Zooming out from its scope of national security and artificial intelligence, a federal advisory commission is looking at how to funnel an array of technical talent to the federal government in droves.
In its latest round of recommendations to Congress formalized July 21, the National Security Commission on Artificial Intelligence suggests ways to get high-tech employees trained and then locked into federal service commitments—ideas modeled after the military service academies and ROTC programs.
No matter how the proposals evolve with more study, “We all believe that there is a vast shortage of the talent in the government needed to prosecute AI and national security,” said Eric Schmidt, chair of the commission and a past top executive at Google, including a decade as CEO. During a July 22 call with reporters, Schmidt said the commission will relook at a part of its recommendation for a new degree-granting service academy within the federal government, which currently doesn’t allow for graduates to fulfill their federal service requirement in uniform.
The commission’s desire for an “expansive vision for promoting America’s AI leadership … requires more than just technical process,” Schmidt said. “It requires a process in tandem with a larger reorientation of national security to compete in a world shaped by strategic competition.”
The NSCAI proposes a new degree-granting university to create a pipeline of security-cleared federal employees, plus a reserve component whose members would get much of their tuition covered at other universities in exchange for part-time service.
The recommendations include a seven-year plan to get the proposed United States Digital Service Academy up and running, with its first class of 500 students enrolled by Year 3 of the plan. Students would get tuition, room and board for free in exchange for five years of full-time federal service. The proposal doesn’t suggest a location for the school. The commission envisions a “highly technical” institution with degrees such as AI, several types of engineering, computer science, biology, cybersecurity, data science, math, and physics; and the ability to “blend” those majors with humanities and social sciences.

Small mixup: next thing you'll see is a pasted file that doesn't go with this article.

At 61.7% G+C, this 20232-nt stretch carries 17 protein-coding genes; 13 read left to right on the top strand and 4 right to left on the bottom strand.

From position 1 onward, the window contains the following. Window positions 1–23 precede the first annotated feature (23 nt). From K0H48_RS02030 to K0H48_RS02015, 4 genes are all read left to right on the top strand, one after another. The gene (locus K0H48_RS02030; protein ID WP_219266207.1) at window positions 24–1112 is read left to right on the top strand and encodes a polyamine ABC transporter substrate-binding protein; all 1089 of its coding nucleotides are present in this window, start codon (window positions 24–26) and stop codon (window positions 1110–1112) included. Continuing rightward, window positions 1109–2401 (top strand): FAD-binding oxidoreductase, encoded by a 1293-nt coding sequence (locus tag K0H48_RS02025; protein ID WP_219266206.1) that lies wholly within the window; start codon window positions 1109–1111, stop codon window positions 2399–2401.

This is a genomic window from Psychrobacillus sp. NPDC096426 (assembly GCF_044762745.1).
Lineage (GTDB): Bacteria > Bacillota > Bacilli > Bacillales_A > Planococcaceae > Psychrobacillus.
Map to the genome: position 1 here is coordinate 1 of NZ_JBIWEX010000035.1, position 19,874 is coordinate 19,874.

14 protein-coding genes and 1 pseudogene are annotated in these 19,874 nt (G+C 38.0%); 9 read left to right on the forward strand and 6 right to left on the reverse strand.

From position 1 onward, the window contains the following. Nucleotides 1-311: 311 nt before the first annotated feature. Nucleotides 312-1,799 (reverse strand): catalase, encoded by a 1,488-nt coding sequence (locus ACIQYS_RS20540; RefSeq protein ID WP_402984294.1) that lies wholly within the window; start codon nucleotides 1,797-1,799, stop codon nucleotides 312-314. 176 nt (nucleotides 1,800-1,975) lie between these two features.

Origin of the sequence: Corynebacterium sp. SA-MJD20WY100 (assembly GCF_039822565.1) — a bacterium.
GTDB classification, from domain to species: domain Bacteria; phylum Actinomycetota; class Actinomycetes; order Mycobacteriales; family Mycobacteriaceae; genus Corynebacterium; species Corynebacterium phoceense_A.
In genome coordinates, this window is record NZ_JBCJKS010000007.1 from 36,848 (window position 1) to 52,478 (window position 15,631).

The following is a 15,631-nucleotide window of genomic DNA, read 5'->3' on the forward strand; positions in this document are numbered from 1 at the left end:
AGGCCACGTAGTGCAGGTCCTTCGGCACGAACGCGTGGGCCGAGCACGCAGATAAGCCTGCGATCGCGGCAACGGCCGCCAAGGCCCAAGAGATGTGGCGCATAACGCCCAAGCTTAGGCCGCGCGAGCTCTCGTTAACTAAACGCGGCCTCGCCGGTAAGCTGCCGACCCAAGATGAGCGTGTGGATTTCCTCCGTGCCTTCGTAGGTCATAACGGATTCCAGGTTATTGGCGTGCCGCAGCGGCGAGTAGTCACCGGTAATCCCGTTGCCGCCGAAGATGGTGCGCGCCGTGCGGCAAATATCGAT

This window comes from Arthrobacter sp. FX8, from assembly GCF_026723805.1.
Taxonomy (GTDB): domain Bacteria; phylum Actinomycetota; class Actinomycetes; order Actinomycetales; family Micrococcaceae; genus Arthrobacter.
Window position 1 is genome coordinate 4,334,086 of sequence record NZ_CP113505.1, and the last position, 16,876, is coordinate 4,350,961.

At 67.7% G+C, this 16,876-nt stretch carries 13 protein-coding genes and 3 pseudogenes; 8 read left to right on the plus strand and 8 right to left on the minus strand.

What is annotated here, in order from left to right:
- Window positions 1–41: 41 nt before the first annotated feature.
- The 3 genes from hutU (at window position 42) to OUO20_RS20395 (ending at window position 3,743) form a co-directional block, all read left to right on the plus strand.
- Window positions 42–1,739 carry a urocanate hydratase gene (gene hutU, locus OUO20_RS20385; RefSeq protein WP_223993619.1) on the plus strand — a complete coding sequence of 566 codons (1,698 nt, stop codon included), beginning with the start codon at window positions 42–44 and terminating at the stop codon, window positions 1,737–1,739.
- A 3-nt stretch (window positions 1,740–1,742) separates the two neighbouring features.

The college experience would include summer internships and fellowships in the private sector. Students would start to apply for security clearances in their second year, with the goal of at least a secret clearance by graduation. Government internships along the way would help inform students’ choice of agencies, a process likened to the way academy cadets choose job fields.
The commission decided not to include a military commissioning aspect within the academy, partly because the military service academies already graduate about 200 students in similar degree fields a year, said commission vice chair Robert O. Work, a former deputy defense secretary. Also, for logistical reasons, it reduces “the need for expansive campus real estate for training and parade grounds,” according to the report. But Schmidt suggested the board may relook at how to involve uniformed troops.
As envisioned, academy graduates would serve throughout the federal government, including the Defense Department, as civilians.
The commission hopes the entry-level graduates would go on to become leaders within the government, Work said on the press call. Grads would start as GS-7s within the government’s civilian pay structure, “with the potential to progress rapidly to GS-11,” according to the proposal.
To tap into tech talent among people who just don’t want to commit to the government full time, the commission proposes the National Reserve Digital Corps. Members would receive up to $50,000 to pay for, or repay, college coursework related to AI. As a baseline, the reservists would work 38 days a year in roles such as adviser, instructor, or developer.
A related proposal would expand scholarships such as the federal government’s CyberCorps: Scholarship for Service program.